"I'm hoping to use the screens as a more interesting complement. The film-music program will incorporate portions of the films themselves," he said, referring to a program on Sept. 12 featuring movie music by Aaron Copland, John Corigliano and Leonard Bernstein.
Before that concert, Slatkin will have conducted programs of Beethoven (July 11), Dvorak (July 13) and Mozart (July 20). He also provides the musical accompaniment for two evenings featuring the Smothers Brothers (Aug. 25 and 26).
His last concert of the season, on Sept. 14, embraces the familiar and breaks new ground. The obvious highlight will be a fireworks-enhanced performance of Carl Orff's ubiquitous "Carmina Burana." But it will be preceded by the work of a young composer named Jefferson Friedman, a recipient of the prestigious Rome Prize. Its title is "The Throne of the Third Heaven of the Nations Millennium General Assembly," and Slatkin gave the work's premiere last May with the New York Philharmonic.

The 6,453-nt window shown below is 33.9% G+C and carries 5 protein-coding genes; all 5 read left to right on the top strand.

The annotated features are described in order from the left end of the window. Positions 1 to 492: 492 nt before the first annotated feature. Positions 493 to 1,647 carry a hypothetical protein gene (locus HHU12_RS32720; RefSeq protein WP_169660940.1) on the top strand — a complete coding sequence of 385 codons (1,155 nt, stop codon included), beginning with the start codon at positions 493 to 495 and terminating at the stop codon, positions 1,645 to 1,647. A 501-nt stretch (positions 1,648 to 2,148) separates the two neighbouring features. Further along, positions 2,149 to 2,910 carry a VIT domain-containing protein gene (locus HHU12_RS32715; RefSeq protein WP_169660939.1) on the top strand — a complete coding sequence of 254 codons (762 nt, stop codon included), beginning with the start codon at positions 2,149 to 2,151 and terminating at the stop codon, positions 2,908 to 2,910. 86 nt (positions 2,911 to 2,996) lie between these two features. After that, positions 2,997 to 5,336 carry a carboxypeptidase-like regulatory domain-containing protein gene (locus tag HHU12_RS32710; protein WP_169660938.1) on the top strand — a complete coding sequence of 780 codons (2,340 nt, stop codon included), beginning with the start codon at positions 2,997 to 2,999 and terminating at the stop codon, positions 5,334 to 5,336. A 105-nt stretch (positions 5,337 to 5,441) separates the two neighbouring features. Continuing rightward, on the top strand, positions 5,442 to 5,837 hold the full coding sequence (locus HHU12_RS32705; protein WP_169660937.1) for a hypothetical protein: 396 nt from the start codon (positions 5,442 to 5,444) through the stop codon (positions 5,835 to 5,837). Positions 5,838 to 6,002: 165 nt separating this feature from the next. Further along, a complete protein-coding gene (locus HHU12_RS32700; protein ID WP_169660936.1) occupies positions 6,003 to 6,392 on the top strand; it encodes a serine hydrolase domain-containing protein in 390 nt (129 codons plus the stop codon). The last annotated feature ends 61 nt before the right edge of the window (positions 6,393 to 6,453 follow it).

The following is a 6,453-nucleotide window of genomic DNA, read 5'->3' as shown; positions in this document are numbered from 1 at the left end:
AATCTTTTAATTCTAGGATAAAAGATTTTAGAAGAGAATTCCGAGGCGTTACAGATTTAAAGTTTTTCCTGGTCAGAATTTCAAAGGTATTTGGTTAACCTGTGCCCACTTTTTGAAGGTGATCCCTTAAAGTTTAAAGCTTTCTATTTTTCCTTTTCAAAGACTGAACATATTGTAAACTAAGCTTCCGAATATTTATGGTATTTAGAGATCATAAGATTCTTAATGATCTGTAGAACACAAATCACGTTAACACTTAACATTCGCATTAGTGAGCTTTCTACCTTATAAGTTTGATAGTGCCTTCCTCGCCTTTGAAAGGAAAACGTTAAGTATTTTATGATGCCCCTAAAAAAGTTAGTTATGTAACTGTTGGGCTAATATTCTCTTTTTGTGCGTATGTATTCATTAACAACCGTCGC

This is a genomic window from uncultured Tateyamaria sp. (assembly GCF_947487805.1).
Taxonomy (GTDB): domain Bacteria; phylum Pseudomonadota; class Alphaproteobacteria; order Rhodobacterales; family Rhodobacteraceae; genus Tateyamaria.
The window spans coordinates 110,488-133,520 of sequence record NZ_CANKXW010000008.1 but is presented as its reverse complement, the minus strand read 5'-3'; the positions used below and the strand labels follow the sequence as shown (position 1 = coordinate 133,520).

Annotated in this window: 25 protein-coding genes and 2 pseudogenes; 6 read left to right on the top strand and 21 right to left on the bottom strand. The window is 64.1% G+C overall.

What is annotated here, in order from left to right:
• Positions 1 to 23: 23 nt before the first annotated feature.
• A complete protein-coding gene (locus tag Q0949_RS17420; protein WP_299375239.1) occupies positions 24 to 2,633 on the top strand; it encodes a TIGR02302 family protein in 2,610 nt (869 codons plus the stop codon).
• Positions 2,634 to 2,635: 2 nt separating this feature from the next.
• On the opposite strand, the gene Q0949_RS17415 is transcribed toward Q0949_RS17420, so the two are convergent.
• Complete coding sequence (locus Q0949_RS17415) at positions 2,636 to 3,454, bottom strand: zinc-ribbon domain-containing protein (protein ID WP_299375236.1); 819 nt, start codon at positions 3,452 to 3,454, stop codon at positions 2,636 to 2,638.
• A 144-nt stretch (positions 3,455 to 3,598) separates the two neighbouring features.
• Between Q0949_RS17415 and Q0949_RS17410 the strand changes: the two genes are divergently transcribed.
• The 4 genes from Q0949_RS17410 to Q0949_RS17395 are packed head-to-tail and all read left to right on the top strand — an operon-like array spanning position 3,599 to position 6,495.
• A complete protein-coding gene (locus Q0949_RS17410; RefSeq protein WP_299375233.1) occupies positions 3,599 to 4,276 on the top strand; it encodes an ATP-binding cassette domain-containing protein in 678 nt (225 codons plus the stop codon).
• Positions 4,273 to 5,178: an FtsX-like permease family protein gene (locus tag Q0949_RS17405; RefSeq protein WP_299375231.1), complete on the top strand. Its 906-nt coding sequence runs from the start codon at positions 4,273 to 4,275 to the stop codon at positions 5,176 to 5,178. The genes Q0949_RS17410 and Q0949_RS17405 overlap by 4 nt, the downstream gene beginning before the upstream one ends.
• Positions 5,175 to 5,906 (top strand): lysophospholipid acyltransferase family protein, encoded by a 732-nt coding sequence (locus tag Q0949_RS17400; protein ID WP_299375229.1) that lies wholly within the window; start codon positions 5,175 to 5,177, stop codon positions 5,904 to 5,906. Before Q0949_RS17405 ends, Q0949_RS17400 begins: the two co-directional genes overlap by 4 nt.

"It's about a sculpture," says the conductor, referring to a vast work by James Hampton. "So I'm going to try to incorporate more visual elements."
The conductor hopes to tap that spirit of the unexpected even more in 2007, presumably his final season in this position.
"I think we can get a little more adventurous," he says. "If people begin to identify me with the Bowl, I can gain their trust, and we can experiment."
David Mermelstein is a critic for Bloomberg News and a contributor to various publications, including The New York Times and the Los Angeles Times.